This blog has received over 900,000 views.  In less than two years.  That blows my mind.

This blog started as a way of getting the correct information out about Marisa’s cancer.  This blog became much, much more than that.

It became a love story.  It became a love story with many different players.  A love story between Marisa and me, between us and the kids, between us and you, between us and Jesus. 

I often wonder why this blog is read by so many. 

Do some people come here to learn?  Yes.

Do some people come here to grieve?  Yes.

Do some people come here because they have something to say?  Yes.

Do some people come here for morbid curiousity?  Probably.

Do some people come here for a tangible link to Marisa?  Yes.

But it is probably more than that.

While I don’t know the full answer, I think one of the reasons is that there is a point in everyone’s life that we will realize something, a place where we come to understand that,

 This world breaks everybody.

And I think that people have seen brokenness here.  They have read about it through stories, through pictures and through the experience that we decided to allow the public to digest.

And after people have seen this brokenness, I wonder why they continue to read. 

I think it is because people want to see what grows out of broken places.



I have thought deeply about what to write on this day.  The first year anniversary of Marisa’s death.  She wanted me to thank you,  so that I will do.

Thank you to all the people that prayed for us.

Thank you to the congregation of Fruitland Christian Reformed Church who were loving and kind to Marisa and I and the kids.  Thank you to those who ask how I am doing and those that can see in my tears that I don’t want to talk.

Thank you to Marisa’s quilting group.  She loved being with you.  Blessed are the Piecemakers.

Thank you to Janis who took the kids when Marisa was dying.

Thank you to friends like Darren, Chris, Justin, Josh who allow me to have deep, meaningful conversations as well as get in touch with my inner frat boy.

Thank you to Matt and Trevor, two friends that were with me through every groan and every gospel.

Thank you to the doctors and nurses at the Juravinski Cancer Clinic who continue to work to provide comfort.

Thank you to those who haven’t experienced deep suffering but are now more understanding and kind to a single mom or dad.

Thank you to Gary, Rose and Lauren for the much needed fun times. 

Thank you to Faye, Jen and Dan, for their visits with Marisa and your love to Her.

Thank you to my morning basketball buddies who provide me with much needed fitness.

Thank you to the Feddema’s, Harold for being a good tennis partner and Donna and the girls for babysitting and being so kind to the kids.

Thank to you Pastor Andrew and Kim for so many of those visits and for allowing and encouraging conversations that I used to think were not allowed with a minister.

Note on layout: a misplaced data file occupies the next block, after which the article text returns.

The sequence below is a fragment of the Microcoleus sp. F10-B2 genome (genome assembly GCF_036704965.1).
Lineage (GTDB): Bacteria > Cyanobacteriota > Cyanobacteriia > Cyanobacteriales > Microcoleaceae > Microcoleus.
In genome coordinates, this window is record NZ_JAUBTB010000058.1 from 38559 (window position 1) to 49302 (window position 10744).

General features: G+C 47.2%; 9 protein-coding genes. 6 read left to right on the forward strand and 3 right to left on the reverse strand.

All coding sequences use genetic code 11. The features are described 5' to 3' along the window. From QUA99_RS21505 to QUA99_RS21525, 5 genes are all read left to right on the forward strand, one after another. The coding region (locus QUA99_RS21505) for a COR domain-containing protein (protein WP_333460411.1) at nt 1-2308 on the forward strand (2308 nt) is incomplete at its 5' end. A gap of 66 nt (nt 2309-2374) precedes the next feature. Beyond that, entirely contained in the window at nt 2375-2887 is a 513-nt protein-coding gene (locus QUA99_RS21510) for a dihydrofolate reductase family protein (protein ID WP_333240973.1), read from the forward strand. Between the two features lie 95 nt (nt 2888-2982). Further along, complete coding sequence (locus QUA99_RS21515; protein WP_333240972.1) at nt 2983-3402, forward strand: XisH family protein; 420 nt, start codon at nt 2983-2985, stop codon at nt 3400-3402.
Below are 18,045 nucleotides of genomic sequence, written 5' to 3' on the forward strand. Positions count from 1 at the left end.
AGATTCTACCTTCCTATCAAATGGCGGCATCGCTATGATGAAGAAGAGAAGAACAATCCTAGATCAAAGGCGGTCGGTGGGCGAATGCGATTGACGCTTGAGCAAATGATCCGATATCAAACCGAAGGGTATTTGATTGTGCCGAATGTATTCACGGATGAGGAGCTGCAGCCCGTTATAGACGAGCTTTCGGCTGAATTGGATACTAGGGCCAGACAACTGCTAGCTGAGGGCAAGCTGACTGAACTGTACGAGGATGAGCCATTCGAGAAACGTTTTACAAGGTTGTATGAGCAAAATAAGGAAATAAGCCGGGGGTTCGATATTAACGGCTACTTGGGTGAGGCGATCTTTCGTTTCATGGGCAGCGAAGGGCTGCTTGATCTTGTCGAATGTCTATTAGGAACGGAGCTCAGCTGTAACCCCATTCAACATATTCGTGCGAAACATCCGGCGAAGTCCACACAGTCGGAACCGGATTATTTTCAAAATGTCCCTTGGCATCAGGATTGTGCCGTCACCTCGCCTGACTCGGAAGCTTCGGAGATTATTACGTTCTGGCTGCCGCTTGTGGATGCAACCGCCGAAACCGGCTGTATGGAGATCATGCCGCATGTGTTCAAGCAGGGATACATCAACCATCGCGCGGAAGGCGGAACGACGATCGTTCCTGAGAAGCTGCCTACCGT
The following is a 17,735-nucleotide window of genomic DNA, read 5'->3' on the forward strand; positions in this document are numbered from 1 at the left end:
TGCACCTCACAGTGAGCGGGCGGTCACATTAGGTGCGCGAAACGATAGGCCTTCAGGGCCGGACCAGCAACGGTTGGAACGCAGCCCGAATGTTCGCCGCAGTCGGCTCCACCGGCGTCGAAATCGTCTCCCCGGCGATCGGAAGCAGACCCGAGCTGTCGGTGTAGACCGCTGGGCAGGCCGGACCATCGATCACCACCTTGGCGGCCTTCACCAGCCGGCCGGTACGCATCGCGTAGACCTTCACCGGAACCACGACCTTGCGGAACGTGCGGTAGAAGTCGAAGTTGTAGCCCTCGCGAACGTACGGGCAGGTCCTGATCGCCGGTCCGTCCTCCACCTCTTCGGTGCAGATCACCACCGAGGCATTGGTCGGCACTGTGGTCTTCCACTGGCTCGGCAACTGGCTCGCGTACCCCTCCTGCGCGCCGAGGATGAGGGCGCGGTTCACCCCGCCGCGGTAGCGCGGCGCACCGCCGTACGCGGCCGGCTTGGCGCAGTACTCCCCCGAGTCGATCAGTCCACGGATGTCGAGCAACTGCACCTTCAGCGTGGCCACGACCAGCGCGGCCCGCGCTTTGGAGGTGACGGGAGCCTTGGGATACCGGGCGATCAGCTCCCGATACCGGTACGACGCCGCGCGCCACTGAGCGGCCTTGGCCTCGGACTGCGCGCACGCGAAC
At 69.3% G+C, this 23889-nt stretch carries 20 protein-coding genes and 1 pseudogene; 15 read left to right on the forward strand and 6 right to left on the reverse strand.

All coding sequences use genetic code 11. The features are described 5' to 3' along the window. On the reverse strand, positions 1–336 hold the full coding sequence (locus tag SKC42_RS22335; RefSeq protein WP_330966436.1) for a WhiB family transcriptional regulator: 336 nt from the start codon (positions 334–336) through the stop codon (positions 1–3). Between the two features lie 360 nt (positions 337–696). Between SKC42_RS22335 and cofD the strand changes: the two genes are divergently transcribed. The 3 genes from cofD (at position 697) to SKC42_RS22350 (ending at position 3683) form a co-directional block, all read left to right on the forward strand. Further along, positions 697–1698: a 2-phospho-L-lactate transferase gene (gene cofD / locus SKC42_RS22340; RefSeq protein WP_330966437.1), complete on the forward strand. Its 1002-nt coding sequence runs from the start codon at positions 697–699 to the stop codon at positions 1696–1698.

Thank you to Paul, Del, Rachel, Caleb and Elysha.  Your willingness to open your home is Christ-like.

Thank you to Jen, who has been a constant babysitter for ZJZ.

Thank you to all of you who read this blog, either in silence or in written word, as well as those who have sent cards and letters to us.

Thank you to Jean and Paul Koorneef, who have sent us a card every other week for this whole year.

Thank you to Roads, Shannon, Lisa, Darren and those who have suffered before me and are willing to allow me to learn from you.

Thank you to my neices and nephews who give Zion, Jacoba and Zekijah a beautiful release.

Thank you to Marisa’s sisters; Monica for always being willing to help and organize with VanderVeen functions and to Christy for being a easy place for Marisa to land, especially that weekend a few weeks before She died.

Thank you to my brothers and sisters, Frances and James, John and Henri, Monique and Alec, Jacoba and Peter, Klaas and Tanya for being a constant source of support.

Thank you to Mom and Dad VanderVeen, a better set of in-laws a person couldn’t have.  Your shepherding of Marisa was why She grew to be so loved.

Thank you to my parents, Dr. Gerzinus and Jeannetta Hoekstra, Mem and Heit for being our number 1 support and always being willing to do anything for us.  You welcomed Marisa into our family like She was one of yours.  And She was.

Thank you to those who have been a support to the VanderVeen and Hoekstra families.

Thank you to Zion who will never allow anyone tease Jacoba or Zekijah because that is his job and his job alone.

Thank you to Jacoba who sometimes crawls in bed with me and holds my hand and who calls me from her bed when she is scared.

Thank you to Zekijah who often, especially this week, asks where Mommy is.  When you do that you prove my importance in your life.

Many tears were shed this week.   

So thank you to Jesus, who promises that one day, hopefully one day soon, there will be no more tears.  No more suffering.  No more pain.  No more tears.